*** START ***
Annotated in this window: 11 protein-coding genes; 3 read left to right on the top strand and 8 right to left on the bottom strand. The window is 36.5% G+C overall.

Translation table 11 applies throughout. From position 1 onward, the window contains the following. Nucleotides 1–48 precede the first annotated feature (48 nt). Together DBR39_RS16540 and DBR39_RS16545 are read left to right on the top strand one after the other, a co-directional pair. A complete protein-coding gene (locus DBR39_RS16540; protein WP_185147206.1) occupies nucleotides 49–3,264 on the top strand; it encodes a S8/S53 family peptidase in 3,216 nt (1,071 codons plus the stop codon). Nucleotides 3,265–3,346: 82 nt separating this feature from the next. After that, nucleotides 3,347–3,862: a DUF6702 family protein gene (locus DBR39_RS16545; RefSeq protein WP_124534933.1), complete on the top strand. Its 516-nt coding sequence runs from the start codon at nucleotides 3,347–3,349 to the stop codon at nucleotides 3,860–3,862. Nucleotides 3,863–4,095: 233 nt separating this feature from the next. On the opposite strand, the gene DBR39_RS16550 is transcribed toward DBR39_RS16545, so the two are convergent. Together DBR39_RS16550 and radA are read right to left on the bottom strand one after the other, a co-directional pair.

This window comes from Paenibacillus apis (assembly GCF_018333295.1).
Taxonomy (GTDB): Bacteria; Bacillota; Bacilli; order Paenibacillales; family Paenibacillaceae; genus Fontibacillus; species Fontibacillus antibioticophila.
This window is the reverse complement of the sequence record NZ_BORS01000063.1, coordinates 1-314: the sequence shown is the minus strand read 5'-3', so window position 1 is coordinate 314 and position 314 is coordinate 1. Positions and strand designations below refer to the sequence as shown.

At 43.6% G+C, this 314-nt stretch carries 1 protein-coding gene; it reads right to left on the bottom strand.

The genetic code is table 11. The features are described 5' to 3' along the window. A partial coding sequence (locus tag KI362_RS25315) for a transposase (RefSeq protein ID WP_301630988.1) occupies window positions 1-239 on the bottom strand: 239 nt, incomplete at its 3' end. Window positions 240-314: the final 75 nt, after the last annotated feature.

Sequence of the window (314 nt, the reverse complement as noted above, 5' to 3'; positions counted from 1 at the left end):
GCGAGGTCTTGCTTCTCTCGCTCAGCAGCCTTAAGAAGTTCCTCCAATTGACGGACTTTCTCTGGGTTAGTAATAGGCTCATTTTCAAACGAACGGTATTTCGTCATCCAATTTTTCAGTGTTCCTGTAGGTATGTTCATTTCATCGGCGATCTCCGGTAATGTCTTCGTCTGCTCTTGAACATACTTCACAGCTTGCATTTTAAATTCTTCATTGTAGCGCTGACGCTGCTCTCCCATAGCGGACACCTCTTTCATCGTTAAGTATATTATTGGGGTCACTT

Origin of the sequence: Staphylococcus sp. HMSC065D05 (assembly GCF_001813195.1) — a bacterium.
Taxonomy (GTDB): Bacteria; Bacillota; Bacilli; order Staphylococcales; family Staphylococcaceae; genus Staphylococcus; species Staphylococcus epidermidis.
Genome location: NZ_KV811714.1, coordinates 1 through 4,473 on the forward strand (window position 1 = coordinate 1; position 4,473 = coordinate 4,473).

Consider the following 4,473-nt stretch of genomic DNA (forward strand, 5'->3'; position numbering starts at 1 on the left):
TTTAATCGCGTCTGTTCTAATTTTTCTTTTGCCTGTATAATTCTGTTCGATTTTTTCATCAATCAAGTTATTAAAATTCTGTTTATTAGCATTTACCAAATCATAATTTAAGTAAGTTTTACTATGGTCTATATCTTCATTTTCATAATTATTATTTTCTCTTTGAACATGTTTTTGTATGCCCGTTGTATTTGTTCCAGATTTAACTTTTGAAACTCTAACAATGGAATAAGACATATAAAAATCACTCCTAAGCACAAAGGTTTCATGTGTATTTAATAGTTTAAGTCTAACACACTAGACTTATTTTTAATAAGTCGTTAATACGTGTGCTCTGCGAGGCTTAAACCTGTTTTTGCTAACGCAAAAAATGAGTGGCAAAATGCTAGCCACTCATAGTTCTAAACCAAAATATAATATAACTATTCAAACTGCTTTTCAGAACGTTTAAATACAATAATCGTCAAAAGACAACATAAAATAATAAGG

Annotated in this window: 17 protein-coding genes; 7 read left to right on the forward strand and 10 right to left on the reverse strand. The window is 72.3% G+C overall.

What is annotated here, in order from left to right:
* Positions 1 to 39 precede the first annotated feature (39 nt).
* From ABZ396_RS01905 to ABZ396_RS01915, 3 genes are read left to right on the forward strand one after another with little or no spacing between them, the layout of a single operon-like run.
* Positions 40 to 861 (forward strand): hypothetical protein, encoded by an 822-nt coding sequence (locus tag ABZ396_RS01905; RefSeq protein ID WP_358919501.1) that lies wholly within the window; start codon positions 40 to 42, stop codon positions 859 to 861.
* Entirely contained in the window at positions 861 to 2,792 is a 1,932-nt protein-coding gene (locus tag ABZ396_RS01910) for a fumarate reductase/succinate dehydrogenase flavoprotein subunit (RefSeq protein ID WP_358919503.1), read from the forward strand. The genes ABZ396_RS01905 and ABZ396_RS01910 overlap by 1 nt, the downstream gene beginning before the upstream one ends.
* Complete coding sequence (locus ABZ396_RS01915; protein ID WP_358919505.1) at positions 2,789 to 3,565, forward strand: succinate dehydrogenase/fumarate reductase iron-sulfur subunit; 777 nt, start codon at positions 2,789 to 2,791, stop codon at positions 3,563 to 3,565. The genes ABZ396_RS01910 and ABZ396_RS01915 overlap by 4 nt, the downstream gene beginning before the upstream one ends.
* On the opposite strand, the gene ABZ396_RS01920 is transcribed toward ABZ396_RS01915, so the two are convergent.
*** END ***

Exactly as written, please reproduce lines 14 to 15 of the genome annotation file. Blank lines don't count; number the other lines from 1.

TTTAATCGCGTCTGTTCTAATTTTTCTTTTGCCTGTATAATTCTGTTCGATTTTTTCATCAATCAAGTTATTAAAATTCTGTTTATTAGCATTTACCAAATCATAATTTAAGTAAGTTTTACTATGGTCTATATCTTCATTTTCATAATTATTATTTTCTCTTTGAACATGTTTTTGTATGCCCGTTGTATTTGTTCCAGATTTAACTTTTGAAACTCTAACAATGGAATAAGACATATAAAAATCACTCCTAAGCACAAAGGTTTCATGTGTATTTAATAGTTTAAGTCTAACACACTAGACTTATTTTTAATAAGTCGTTAATACGTGTGCTCTGCGAGGCTTAAACCTGTTTTTGCTAACGCAAAAAATGAGTGGCAAAATGCTAGCCACTCATAGTTCTAAACCAAAATATAATATAACTATTCAAACTGCTTTTCAGAACGTTTAAATACAATAATCGTCAAAAGACAACATAAAATAATAAGG

Annotated in this window: 17 protein-coding genes; 7 read left to right on the forward strand and 10 right to left on the reverse strand. The window is 72.3% G+C overall.